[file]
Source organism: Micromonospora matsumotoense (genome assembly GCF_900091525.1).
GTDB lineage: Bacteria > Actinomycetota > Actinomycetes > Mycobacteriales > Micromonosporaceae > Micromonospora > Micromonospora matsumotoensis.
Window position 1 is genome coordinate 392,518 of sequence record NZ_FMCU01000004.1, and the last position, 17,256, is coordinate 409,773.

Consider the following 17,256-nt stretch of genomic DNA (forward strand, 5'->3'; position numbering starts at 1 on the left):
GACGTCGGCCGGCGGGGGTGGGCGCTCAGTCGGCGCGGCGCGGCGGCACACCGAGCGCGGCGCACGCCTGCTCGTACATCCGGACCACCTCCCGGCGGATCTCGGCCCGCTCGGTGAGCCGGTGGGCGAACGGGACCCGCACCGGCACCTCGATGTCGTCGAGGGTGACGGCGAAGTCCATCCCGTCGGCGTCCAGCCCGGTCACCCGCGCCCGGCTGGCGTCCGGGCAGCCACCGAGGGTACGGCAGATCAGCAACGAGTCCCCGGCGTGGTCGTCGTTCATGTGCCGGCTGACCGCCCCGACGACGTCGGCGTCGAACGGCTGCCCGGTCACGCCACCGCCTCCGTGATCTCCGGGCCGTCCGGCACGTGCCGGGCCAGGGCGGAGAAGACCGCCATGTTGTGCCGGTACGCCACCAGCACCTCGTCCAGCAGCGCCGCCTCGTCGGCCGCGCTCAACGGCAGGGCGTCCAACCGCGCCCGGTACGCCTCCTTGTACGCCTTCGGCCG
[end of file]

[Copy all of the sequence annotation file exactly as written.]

Source organism: Micromonospora matsumotoense (genome assembly GCF_900091525.1).
GTDB lineage: Bacteria > Actinomycetota > Actinomycetes > Mycobacteriales > Micromonosporaceae > Micromonospora > Micromonospora matsumotoensis.
Window position 1 is genome coordinate 392,518 of sequence record NZ_FMCU01000004.1, and the last position, 17,256, is coordinate 409,773.

Consider the following 17,256-nt stretch of genomic DNA (forward strand, 5'->3'; position numbering starts at 1 on the left):
GACGTCGGCCGGCGGGGGTGGGCGCTCAGTCGGCGCGGCGCGGCGGCACACCGAGCGCGGCGCACGCCTGCTCGTACATCCGGACCACCTCCCGGCGGATCTCGGCCCGCTCGGTGAGCCGGTGGGCGAACGGGACCCGCACCGGCACCTCGATGTCGTCGAGGGTGACGGCGAAGTCCATCCCGTCGGCGTCCAGCCCGGTCACCCGCGCCCGGCTGGCGTCCGGGCAGCCACCGAGGGTACGGCAGATCAGCAACGAGTCCCCGGCGTGGTCGTCGTTCATGTGCCGGCTGACCGCCCCGACGACGTCGGCGTCGAACGGCTGCCCGGTCACGCCACCGCCTCCGTGATCTCCGGGCCGTCCGGCACGTGCCGGGCCAGGGCGGAGAAGACCGCCATGTTGTGCCGGTACGCCACCAGCACCTCGTCCAGCAGCGCCGCCTCGTCGGCCGCGCTCAACGGCAGGGCGTCCAACCGCGCCCGGTACGCCTCCTTGTACGCCTTCGGCCG